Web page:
You gotta differentiate to dominate
Thousands of people lined up to be the first to get the new iPhone last week, as usual. Didn't they notice the iPhone 6 is really just the Samsung Galaxy 3 from a few years ago!?* Larger with a thinner screen, it's exactly what Apple fans "didn't like" about the Galaxy 3. Given that the Galaxy is $174 and the iPhone 6 costs between $649 and $949 a piece, and the cost of production is likely the same for both, that's almost $500-$800 additional profit made on every single sale due to Apple's badass brand.
Which leads to my next question: why is everyone so concerned with their gross revenue when they should be talking about their profit margins?? The focus on total sales is cheap-- just because a business is “making” millions of dollars doesn’t mean they are doing well. In fact, many of them are actually operating at cost, or even at a loss!
Think about it this way: Would you rather own a $5 million business that generates $50k in salary? Or a $500k business generating $200k in salary?
There are only 2 games in business: Compete on Price or Differentiate (i.e. don’t compete at all)
How do you know which game you’re playing?
If you ever find yourself competing on price, or losing to a lower priced alternative, it means you haven’t fully articulated why customers should choose you over everyone else.
Differentiation = Higher Profit Margin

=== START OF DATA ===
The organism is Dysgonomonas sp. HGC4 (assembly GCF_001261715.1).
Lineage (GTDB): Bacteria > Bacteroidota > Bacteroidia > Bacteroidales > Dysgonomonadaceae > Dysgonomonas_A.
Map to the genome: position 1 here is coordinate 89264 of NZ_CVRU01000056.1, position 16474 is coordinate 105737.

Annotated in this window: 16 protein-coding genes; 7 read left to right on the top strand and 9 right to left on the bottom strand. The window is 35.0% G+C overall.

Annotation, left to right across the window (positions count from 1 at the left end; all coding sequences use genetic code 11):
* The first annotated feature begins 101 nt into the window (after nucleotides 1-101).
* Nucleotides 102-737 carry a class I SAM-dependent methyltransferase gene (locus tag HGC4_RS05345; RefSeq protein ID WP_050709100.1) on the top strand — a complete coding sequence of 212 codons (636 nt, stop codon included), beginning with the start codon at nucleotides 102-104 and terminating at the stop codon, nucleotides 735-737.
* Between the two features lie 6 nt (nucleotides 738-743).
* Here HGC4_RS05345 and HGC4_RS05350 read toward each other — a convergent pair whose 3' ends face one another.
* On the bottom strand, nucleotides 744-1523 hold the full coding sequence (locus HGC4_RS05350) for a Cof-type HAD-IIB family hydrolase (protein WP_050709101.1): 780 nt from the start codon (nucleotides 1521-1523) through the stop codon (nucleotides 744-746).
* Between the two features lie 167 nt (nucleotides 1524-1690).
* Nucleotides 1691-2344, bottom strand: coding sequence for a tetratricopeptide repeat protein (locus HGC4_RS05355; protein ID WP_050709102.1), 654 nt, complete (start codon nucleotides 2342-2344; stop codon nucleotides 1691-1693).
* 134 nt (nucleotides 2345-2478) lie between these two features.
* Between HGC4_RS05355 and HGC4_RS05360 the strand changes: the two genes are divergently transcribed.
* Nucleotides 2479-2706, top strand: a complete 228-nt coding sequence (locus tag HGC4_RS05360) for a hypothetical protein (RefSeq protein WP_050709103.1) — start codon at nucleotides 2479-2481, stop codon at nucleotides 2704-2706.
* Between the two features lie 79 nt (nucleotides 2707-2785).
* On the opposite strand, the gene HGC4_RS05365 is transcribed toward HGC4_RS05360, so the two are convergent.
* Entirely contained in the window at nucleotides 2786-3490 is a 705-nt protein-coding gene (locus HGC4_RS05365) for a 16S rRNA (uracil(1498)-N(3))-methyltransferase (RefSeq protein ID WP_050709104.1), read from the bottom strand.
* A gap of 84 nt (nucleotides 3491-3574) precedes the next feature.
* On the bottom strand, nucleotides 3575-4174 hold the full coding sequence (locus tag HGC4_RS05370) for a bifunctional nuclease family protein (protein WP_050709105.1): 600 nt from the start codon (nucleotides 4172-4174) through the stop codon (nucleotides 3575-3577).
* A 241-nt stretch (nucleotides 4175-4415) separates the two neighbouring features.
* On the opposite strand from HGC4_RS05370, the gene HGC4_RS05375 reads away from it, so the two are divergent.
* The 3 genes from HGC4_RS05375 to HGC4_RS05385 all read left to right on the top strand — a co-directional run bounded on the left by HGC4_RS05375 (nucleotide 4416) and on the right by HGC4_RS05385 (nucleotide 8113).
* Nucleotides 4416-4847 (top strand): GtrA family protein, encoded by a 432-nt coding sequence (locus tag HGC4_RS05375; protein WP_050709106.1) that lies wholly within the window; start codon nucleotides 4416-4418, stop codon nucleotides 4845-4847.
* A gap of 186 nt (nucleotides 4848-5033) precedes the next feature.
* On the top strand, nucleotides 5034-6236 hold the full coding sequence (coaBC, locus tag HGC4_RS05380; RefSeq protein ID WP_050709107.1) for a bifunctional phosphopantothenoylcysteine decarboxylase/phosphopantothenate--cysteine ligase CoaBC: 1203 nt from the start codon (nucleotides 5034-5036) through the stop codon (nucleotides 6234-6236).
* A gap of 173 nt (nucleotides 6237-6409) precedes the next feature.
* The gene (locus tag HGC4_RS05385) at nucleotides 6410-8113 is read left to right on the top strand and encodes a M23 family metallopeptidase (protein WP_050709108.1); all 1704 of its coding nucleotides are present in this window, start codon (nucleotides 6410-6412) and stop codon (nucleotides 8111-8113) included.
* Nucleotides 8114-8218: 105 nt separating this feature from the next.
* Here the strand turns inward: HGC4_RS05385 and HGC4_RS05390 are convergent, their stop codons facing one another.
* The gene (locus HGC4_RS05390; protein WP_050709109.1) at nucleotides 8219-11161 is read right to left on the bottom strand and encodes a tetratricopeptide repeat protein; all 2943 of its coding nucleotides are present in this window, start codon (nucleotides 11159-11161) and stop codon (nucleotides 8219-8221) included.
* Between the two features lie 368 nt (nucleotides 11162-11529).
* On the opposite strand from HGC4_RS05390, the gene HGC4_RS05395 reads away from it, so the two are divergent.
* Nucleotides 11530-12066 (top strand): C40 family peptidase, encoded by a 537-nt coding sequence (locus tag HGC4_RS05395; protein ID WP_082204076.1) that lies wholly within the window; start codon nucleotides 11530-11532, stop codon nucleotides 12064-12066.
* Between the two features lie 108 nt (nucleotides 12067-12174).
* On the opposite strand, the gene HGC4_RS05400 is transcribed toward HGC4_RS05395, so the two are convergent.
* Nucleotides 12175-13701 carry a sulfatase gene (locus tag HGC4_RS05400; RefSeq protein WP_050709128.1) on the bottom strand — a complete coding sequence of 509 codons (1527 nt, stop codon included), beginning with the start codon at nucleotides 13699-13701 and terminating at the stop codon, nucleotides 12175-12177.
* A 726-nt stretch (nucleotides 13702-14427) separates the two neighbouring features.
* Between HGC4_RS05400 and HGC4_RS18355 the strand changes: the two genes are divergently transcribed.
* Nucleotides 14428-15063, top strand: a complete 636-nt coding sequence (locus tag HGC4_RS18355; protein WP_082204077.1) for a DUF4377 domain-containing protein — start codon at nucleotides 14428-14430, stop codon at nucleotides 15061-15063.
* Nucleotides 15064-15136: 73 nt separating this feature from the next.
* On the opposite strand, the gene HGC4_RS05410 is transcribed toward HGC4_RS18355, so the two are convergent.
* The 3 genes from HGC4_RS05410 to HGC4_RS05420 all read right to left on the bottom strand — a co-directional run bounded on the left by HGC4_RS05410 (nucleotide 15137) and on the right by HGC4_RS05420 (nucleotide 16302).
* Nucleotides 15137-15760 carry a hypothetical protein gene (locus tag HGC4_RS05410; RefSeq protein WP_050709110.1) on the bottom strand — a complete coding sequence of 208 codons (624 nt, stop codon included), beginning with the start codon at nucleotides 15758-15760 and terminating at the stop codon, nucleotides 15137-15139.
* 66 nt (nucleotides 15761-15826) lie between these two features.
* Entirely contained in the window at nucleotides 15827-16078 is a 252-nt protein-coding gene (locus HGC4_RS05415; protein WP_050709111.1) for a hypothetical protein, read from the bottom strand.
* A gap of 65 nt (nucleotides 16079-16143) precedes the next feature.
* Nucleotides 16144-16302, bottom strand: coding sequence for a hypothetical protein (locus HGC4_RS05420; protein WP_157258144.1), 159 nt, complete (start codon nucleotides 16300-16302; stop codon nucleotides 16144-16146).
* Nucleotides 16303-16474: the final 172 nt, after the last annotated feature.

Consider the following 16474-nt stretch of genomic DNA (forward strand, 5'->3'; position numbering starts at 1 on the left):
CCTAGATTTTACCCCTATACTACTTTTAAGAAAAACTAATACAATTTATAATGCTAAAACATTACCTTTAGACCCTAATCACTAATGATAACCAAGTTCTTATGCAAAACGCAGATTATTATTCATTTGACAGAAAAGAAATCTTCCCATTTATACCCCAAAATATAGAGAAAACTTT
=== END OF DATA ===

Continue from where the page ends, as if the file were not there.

I’d rather sell ⅓ the number of products at 3 times the price then 3x as many products at a ⅓ of the price for 3 reasons:
- Fewer headaches from fewer customers and lots of room to treat existing customers like gold (because it’s not eating up your profits)
- Good Night Sleep- when competing on price, you never know when a competitor might come up with a way to undercut you, so you’re always in a precarious spot (think about what online printers have done to the printing business, or LegalZoom did to CPAs)
- Brand value is worth $$- a differentiated brand (demonstrated by the ability to sell at 3x the price) is worth serious dinero, completely separate from the company’s assets, processes, etc...
A business that can charge a premium has taken itself out of the price competition game, differentiating itself into higher profit margins.
First figure out what game you’re playing in, and decide if it’s the right one for you. If price competition is your game of choice, make sure it’s exactly that: a choice. For everyone else, if you find yourself defaulting to price competition, consider investigating how you can move up the value ladder, charge twice as much, sell half as many, and take home way more at the end of the day with less work.